So, to recap. The Scott Trust, which owns the nation’s wokest newspaper, many of whose writers have signed up wholesale to the agenda of critical-race theory, intersectionality and all the nooks and crannies of social justice, commissioned a massive independent investigation into any possible slavery links in its past. In pursuing that investigation, they are being accused of neglecting the experiences of black people.

Of the investigation, Alex Graham, chairman of the Scott Trust, intoned with five-star correctness: “All organisations must understand and discuss their histories, and it is particularly incumbent on media organisations to do so, reflecting on their past and current positions with openness, highlighting mistakes, and facing the future with humility.”

It’s hard to imagine more zeal for self-discovery – or “humility” – than The Guardian’s. For this zeal, the media group has been repaid with accusations straight out of its worst nightmares.

As well as being “undermined, unsupported and deeply frustrated by the absence of journalistic rigour and critical attention to history from a global news organisation” the podcast producers insisted that “the issue was the lack of any serious desire from The Guardian to face and interrogate its own historic role”.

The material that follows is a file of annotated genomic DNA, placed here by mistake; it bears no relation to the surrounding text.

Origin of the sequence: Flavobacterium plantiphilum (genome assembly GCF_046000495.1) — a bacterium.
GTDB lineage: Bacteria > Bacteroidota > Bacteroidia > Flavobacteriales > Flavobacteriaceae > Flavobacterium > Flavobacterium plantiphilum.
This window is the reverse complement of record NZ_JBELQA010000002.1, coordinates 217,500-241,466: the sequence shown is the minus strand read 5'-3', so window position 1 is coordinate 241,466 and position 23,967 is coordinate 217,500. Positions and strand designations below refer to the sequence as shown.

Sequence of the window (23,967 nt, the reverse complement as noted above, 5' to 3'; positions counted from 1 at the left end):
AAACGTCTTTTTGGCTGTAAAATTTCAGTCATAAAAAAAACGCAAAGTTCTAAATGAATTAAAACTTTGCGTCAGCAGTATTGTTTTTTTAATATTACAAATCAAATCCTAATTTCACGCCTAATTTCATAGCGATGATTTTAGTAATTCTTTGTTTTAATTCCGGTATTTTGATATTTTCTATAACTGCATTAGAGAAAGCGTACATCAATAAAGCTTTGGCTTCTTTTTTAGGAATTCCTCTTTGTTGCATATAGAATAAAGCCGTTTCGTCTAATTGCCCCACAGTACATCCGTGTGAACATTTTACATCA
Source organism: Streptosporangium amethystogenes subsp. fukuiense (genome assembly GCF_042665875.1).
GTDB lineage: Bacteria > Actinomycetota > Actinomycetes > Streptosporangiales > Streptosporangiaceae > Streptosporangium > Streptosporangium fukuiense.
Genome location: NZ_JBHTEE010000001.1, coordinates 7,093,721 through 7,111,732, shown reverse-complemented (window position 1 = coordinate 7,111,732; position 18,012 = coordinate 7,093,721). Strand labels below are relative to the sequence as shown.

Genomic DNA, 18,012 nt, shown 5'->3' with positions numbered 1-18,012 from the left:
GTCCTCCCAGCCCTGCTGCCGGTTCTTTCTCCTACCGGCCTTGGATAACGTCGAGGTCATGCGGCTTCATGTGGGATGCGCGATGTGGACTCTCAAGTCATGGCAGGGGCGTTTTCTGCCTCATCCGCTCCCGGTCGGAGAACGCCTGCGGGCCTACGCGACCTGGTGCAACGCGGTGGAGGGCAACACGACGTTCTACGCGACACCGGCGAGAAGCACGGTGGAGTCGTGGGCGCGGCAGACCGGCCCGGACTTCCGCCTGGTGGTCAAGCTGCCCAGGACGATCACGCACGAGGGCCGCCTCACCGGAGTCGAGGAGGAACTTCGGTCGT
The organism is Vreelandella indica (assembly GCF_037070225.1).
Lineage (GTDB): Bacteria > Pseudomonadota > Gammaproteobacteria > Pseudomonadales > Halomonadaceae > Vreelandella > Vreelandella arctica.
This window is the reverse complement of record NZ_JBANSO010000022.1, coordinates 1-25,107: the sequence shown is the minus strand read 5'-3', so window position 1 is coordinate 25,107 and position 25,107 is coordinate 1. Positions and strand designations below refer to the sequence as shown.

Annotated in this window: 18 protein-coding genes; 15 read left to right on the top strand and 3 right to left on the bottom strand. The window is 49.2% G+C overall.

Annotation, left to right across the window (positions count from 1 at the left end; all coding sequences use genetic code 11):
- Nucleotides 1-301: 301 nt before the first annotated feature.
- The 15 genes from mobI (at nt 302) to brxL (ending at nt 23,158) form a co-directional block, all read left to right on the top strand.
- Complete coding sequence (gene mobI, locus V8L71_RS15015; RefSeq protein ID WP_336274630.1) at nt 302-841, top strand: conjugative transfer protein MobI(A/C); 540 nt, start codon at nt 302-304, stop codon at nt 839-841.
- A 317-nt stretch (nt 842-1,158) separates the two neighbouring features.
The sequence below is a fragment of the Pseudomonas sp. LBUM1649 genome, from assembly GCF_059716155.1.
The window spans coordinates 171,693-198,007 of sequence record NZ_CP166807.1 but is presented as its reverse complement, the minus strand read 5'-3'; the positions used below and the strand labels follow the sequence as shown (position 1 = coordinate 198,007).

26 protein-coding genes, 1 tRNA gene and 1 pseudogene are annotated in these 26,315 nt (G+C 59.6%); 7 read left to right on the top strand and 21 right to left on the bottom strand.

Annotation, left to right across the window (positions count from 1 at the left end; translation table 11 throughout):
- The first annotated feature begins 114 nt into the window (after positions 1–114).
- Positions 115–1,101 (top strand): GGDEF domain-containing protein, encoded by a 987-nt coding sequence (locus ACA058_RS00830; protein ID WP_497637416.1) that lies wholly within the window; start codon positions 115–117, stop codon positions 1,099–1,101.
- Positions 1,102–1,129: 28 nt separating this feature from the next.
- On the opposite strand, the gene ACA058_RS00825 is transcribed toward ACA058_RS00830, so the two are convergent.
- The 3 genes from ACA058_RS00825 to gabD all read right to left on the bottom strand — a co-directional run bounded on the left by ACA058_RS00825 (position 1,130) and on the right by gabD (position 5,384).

Guardian producers were accused of “microaggressions, colourism, bullying and passive-aggressive and obstructive management styles, which have caused frustration and stress for members of the production team”.

There really is no escape in this system. It has thought of everything. Thus, rather than being a question of editorial disagreement, it was a case of the producers’ concerns being “dismissed as ‘trauma’ and ‘baggage’”.

Back to the statement of Graham, who seemed almost apologetic for the lack of evidence of bloodcurdling racism in The Guardian’s past. As he suggested hopefully, the only way to correct a lack of evidence is to dredge some up.
“Were such evidence to exist, we would want to be open about it,” he said. “In any event, we must acknowledge that as cotton and textile merchants, some of Taylor and his funders’ family businesses would almost certainly have traded with cotton plantations that used enslaved labour.”

He needn’t have bothered. The Guardian, having painstakingly helped to construct the all-encompassing snare of woke logic, is now being gobbled up by it. It is finding out for itself what the sharp end of social-justice ideology and critical-race theory feels like: harsh, totalising, nasty and counterproductive nonsense.

I wish it well picking its way out of this one. But the affair offers a potent reminder to us all of the way that the horrible age of Twitter-mediated curtain twitching and virtue-signalling – bolstered by the hashtags of MeToo and Black Lives Matter – cannot but end up cannibalising itself. That’s how totalitarian regimes work. Eventually, even the most committed party men end up in the gulag. The world the wokesters are constructing is not Stalinist Russia, but The Guardian has had its own first modest taste of where an all-consuming ideology gets you.